In modern medicine, we’re surrounded by EMR systems, lab tests and increasingly complex medical equipment. But I sometimes stop and wonder: Where does my intuition fit into the equation?
Case in point: The other day, I had one of those days that happens in hospital medicine where nothing goes right. A patient admitted right at change of shift, with a diabetic foot ulcer as a chief complaint, was found to have an 8.0-gram hemoglobin drop from her baseline. Further questioning by the night admitting MD revealed that the patient had been having melena for several days. GI was consulted, but the lab was considered to be spurious. A stat repeat CBC and type and crossmatch was ordered.
The EMR system was down, though this was not apparent at first. Because of this, it was not immediately evident that the lab could not see the order entered into the EMR system. This delayed the repeat hemoglobin result by about 4 hours. In the meantime, my evaluation of this patient revealed a lethargic and profoundly volume depleted individual. Her color was ashen.
My bedside evaluation? “She looks baaaaad.”
MICU was called to evaluate. Orthostatic vital signs were ordered. Though the patient complained of severe dizziness with any position change, her BP and heart rate did not reveal orthostasis. So in conflict with every instinct and gut-level evaluation to the contrary, she was deemed stable for the floor.
Three-and-half hours and multiple frantic phone calls to lab later, the repeat hemoglobin came back at 3.7 from baseline of 15. Her type and cross continued to be delayed. For the first time in a twenty- something-year career, I ordered O negative blood. Finally, my patient was accepted to the MICU. Except she wasn’t. There were no critical care beds. After several hours on the floor, a bed in the critical care area opened up, and she was finally, blessedly, transferred.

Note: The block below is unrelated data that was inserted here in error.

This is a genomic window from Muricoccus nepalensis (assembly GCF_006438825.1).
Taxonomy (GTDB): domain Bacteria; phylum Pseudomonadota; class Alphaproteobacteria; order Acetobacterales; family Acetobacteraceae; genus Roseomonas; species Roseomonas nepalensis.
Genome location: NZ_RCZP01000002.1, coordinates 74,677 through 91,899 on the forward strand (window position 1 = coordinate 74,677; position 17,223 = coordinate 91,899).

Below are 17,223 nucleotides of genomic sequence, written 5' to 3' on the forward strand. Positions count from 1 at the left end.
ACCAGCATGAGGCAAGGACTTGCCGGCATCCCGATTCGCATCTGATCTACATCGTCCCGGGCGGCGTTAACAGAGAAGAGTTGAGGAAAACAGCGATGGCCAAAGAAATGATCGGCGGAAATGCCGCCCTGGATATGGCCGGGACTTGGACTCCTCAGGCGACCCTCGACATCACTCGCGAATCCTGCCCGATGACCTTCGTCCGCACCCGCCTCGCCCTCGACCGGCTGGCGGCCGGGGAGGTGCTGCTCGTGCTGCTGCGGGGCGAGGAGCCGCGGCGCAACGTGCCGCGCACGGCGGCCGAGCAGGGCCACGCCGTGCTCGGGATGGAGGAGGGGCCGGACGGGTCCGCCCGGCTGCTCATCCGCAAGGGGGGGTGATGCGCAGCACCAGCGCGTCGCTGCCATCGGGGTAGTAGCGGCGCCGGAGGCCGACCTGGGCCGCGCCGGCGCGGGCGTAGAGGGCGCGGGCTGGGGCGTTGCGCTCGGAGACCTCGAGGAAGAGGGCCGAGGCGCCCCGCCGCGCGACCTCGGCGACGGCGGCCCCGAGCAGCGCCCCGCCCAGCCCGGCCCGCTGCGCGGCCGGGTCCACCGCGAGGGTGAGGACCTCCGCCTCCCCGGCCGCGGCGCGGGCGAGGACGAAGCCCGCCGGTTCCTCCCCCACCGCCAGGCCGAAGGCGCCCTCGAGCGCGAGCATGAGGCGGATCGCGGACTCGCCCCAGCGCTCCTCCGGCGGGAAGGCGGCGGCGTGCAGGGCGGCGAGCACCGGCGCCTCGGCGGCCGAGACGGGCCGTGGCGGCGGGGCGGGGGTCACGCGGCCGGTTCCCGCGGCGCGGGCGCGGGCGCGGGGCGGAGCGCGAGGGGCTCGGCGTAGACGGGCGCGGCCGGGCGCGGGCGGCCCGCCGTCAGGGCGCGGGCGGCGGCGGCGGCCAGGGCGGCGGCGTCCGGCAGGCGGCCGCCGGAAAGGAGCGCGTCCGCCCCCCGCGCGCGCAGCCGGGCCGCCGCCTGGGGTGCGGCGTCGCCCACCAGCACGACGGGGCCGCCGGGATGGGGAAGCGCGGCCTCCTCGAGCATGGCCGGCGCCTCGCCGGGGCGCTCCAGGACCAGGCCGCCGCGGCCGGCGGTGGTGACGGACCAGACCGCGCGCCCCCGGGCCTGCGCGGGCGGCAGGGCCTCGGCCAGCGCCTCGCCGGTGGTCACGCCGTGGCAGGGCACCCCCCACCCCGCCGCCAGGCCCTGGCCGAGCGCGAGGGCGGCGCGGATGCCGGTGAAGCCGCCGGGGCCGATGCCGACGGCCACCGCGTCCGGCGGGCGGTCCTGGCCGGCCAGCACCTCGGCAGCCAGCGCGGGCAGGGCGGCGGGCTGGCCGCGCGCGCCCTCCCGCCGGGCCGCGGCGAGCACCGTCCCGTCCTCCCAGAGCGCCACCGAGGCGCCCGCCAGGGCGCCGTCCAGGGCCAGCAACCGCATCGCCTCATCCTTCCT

I thought about this scenario, particularly after reading the recent Journal of Hospital Medicine article by Churpek, et al., which revealed that delay in discharge to the critical care unit increased mortality. Despite increasing skill at developing objective criteria for who is critically ill and requires intensive care monitoring and admission, the authors point out that some patients — notably, the older and sicker patients— may not demonstrate the same vital sign derangements that younger patients develop. This might lead to a delay in identification and treatment of the less obvious — and no less critically — ill.
Medicine is part science and part art. How many times have I sat on that sharp edge of intuition with a patient? Every provider has their stories of the times they made that intuitive leap in the absence of strong and objective determinants. This leap is so difficult to articulate to newer providers; they ask to know why you came to the conclusion you did, and you stammer something about the way a patient “looked.” How many times have I vigorously advocated for my patient to transfer to a higher level of care, only to be told that the lactate is not elevated enough, the BP is stable or they aren’t on a high enough FiO2?
Obviously, in many places, critical care beds are at a premium, and there must be some way to ration the supply in an objective and rigorously reliable method. I just wish that method included the number of years of a provider’s experience, the number of patients he or she has seen in their lifetime, the inner alarm bells that a provider possesses. Experience counts. Physical exam counts. Intuition counts. Or at least it should. Learned experience allows us not only think from the gut, but from the brain as well. Combining both makes for the truly wise clinician.
Tracy Cardin is a nurse practitioner. This article originally appeared in the Hospital Leader.
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